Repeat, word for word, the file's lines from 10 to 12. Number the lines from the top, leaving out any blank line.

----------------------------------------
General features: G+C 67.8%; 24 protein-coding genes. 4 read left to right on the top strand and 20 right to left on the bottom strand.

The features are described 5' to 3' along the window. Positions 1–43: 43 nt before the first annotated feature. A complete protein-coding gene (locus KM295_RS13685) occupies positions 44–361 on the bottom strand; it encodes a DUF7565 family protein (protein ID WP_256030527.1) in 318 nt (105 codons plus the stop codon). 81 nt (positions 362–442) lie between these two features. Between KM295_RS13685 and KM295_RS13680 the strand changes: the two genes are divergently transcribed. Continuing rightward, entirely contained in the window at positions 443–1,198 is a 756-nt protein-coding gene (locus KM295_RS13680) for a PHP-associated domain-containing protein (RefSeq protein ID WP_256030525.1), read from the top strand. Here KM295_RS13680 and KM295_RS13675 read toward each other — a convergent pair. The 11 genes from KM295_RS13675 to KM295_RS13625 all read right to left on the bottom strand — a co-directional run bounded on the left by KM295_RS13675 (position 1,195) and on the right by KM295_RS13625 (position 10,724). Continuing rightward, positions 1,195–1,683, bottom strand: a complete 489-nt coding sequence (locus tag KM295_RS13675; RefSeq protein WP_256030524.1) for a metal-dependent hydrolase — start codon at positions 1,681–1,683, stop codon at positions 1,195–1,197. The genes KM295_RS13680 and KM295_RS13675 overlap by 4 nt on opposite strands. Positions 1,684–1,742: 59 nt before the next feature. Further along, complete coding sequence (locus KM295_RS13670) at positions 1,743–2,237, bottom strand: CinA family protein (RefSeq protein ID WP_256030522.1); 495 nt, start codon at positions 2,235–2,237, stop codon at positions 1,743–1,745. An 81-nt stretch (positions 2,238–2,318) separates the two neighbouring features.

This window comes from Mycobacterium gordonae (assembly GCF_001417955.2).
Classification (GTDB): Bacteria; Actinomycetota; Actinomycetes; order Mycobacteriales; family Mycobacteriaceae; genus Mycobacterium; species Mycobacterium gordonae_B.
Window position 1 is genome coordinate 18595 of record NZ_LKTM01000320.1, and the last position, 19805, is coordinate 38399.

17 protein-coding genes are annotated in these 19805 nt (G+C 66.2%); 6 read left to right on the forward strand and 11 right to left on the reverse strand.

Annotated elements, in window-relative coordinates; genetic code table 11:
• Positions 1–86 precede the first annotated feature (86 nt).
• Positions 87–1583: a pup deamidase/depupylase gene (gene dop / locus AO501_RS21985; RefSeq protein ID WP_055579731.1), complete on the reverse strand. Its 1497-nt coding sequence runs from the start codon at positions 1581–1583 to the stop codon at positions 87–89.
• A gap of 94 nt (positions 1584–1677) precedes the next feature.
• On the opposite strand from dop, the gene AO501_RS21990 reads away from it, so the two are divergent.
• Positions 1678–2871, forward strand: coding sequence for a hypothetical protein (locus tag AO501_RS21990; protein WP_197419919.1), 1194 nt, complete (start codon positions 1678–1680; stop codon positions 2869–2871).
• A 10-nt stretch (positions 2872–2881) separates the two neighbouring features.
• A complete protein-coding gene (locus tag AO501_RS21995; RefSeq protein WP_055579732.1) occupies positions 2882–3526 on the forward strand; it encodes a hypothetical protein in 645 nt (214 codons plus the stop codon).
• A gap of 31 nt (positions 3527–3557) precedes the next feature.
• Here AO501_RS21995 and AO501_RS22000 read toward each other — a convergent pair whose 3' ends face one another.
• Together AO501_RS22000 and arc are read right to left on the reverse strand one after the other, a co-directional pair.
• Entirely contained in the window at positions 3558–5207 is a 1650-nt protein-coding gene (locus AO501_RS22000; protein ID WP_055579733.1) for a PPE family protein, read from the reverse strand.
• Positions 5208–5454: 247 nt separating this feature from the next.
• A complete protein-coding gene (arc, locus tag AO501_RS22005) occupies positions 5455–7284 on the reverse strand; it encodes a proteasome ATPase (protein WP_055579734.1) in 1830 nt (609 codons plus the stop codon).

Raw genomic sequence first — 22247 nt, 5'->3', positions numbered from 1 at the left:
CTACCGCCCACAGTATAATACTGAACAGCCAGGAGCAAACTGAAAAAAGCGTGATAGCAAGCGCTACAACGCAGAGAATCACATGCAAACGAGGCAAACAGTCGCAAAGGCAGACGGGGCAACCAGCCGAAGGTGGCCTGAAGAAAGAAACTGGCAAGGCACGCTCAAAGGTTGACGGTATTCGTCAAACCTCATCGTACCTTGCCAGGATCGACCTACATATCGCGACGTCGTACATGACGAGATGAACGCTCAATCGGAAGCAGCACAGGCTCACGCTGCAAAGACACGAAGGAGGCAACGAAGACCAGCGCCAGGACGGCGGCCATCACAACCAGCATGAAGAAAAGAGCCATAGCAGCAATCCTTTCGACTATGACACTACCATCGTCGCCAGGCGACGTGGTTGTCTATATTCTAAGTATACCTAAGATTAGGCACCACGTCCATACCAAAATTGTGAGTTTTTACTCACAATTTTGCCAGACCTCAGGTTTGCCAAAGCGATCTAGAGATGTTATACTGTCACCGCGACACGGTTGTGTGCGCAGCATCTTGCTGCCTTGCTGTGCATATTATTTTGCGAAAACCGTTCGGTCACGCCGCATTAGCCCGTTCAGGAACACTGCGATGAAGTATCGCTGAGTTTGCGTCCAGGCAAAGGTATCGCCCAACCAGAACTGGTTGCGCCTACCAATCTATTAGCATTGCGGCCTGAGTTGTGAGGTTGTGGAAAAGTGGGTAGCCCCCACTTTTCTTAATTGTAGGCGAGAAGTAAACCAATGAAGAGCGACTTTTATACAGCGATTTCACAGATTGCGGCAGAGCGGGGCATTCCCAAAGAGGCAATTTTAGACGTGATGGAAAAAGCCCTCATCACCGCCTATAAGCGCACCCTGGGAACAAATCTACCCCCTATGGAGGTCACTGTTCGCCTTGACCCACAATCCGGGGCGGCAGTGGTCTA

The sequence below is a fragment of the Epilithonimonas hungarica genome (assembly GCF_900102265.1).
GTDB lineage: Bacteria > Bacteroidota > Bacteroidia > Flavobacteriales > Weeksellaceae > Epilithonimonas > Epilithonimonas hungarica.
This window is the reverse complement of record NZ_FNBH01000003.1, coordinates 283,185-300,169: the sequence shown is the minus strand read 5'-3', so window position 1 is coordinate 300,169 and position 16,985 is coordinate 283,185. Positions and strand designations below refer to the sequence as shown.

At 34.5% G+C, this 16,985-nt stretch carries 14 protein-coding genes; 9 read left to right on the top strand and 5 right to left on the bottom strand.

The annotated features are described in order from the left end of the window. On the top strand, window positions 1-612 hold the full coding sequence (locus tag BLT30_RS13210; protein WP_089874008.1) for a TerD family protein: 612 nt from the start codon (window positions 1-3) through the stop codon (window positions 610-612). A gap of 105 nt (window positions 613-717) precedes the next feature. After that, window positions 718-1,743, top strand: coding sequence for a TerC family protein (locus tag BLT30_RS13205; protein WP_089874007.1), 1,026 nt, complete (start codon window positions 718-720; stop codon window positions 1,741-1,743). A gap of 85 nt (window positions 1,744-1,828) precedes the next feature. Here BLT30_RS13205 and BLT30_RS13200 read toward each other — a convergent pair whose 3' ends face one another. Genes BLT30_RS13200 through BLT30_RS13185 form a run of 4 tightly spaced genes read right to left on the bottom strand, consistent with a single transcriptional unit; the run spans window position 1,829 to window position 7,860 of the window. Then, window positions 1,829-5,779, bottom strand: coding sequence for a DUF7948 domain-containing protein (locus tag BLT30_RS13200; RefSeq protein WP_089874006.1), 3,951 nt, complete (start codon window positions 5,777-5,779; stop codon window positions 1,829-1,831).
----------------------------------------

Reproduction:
• A gap of 94 nt (positions 1584–1677) precedes the next feature.
• On the opposite strand from dop, the gene AO501_RS21990 reads away from it, so the two are divergent.
• Positions 1678–2871, forward strand: coding sequence for a hypothetical protein (locus tag AO501_RS21990; protein WP_197419919.1), 1194 nt, complete (start codon positions 1678–1680; stop codon positions 2869–2871).